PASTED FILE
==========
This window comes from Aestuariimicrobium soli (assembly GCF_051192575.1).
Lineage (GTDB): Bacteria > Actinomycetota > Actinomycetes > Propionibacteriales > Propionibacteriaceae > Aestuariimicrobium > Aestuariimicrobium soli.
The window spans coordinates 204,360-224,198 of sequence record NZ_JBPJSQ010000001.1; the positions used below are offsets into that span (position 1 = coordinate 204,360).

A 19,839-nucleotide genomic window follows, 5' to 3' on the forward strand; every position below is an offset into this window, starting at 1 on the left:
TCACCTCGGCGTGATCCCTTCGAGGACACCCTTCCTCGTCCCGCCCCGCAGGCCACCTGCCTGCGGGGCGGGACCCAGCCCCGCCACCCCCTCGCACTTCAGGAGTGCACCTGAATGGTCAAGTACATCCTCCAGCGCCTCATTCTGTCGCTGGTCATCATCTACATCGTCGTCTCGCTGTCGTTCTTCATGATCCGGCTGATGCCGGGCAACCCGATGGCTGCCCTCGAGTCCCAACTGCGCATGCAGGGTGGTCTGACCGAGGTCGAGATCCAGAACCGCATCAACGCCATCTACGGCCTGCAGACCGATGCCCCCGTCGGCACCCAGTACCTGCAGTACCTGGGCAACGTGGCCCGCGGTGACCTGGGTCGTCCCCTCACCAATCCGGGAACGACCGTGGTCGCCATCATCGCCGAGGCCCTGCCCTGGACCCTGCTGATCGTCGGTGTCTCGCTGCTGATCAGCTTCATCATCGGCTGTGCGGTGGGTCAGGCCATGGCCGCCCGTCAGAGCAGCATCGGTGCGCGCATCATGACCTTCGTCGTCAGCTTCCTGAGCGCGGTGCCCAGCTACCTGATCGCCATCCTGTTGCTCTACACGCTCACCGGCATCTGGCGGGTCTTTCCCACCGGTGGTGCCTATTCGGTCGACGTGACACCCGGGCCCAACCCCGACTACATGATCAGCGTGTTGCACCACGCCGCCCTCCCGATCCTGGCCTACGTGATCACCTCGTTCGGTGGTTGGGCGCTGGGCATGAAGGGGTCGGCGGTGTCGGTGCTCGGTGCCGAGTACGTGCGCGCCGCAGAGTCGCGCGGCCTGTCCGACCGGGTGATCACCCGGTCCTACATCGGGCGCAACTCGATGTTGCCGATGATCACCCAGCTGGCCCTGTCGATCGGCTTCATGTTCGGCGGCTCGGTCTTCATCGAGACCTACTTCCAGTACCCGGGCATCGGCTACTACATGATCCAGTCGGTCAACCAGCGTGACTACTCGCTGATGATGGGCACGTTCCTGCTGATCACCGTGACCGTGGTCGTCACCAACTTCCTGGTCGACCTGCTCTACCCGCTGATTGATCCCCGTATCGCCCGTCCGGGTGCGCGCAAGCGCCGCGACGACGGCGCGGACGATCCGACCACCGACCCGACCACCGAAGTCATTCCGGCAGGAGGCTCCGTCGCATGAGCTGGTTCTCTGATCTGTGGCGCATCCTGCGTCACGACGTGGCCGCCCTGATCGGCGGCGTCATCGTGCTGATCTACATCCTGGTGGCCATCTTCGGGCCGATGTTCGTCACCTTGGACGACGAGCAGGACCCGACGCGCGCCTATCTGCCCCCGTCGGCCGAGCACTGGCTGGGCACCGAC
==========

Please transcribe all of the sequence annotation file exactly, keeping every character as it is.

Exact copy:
This window comes from Aestuariimicrobium soli (assembly GCF_051192575.1).
Lineage (GTDB): Bacteria > Actinomycetota > Actinomycetes > Propionibacteriales > Propionibacteriaceae > Aestuariimicrobium > Aestuariimicrobium soli.
The window spans coordinates 204,360-224,198 of sequence record NZ_JBPJSQ010000001.1; the positions used below are offsets into that span (position 1 = coordinate 204,360).

A 19,839-nucleotide genomic window follows, 5' to 3' on the forward strand; every position below is an offset into this window, starting at 1 on the left:
TCACCTCGGCGTGATCCCTTCGAGGACACCCTTCCTCGTCCCGCCCCGCAGGCCACCTGCCTGCGGGGCGGGACCCAGCCCCGCCACCCCCTCGCACTTCAGGAGTGCACCTGAATGGTCAAGTACATCCTCCAGCGCCTCATTCTGTCGCTGGTCATCATCTACATCGTCGTCTCGCTGTCGTTCTTCATGATCCGGCTGATGCCGGGCAACCCGATGGCTGCCCTCGAGTCCCAACTGCGCATGCAGGGTGGTCTGACCGAGGTCGAGATCCAGAACCGCATCAACGCCATCTACGGCCTGCAGACCGATGCCCCCGTCGGCACCCAGTACCTGCAGTACCTGGGCAACGTGGCCCGCGGTGACCTGGGTCGTCCCCTCACCAATCCGGGAACGACCGTGGTCGCCATCATCGCCGAGGCCCTGCCCTGGACCCTGCTGATCGTCGGTGTCTCGCTGCTGATCAGCTTCATCATCGGCTGTGCGGTGGGTCAGGCCATGGCCGCCCGTCAGAGCAGCATCGGTGCGCGCATCATGACCTTCGTCGTCAGCTTCCTGAGCGCGGTGCCCAGCTACCTGATCGCCATCCTGTTGCTCTACACGCTCACCGGCATCTGGCGGGTCTTTCCCACCGGTGGTGCCTATTCGGTCGACGTGACACCCGGGCCCAACCCCGACTACATGATCAGCGTGTTGCACCACGCCGCCCTCCCGATCCTGGCCTACGTGATCACCTCGTTCGGTGGTTGGGCGCTGGGCATGAAGGGGTCGGCGGTGTCGGTGCTCGGTGCCGAGTACGTGCGCGCCGCAGAGTCGCGCGGCCTGTCCGACCGGGTGATCACCCGGTCCTACATCGGGCGCAACTCGATGTTGCCGATGATCACCCAGCTGGCCCTGTCGATCGGCTTCATGTTCGGCGGCTCGGTCTTCATCGAGACCTACTTCCAGTACCCGGGCATCGGCTACTACATGATCCAGTCGGTCAACCAGCGTGACTACTCGCTGATGATGGGCACGTTCCTGCTGATCACCGTGACCGTGGTCGTCACCAACTTCCTGGTCGACCTGCTCTACCCGCTGATTGATCCCCGTATCGCCCGTCCGGGTGCGCGCAAGCGCCGCGACGACGGCGCGGACGATCCGACCACCGACCCGACCACCGAAGTCATTCCGGCAGGAGGCTCCGTCGCATGAGCTGGTTCTCTGATCTGTGGCGCATCCTGCGTCACGACGTGGCCGCCCTGATCGGCGGCGTCATCGTGCTGATCTACATCCTGGTGGCCATCTTCGGGCCGATGTTCGTCACCTTGGACGACGAGCAGGACCCGACGCGCGCCTATCTGCCCCCGTCGGCCGAGCACTGGCTGGGCACCGAC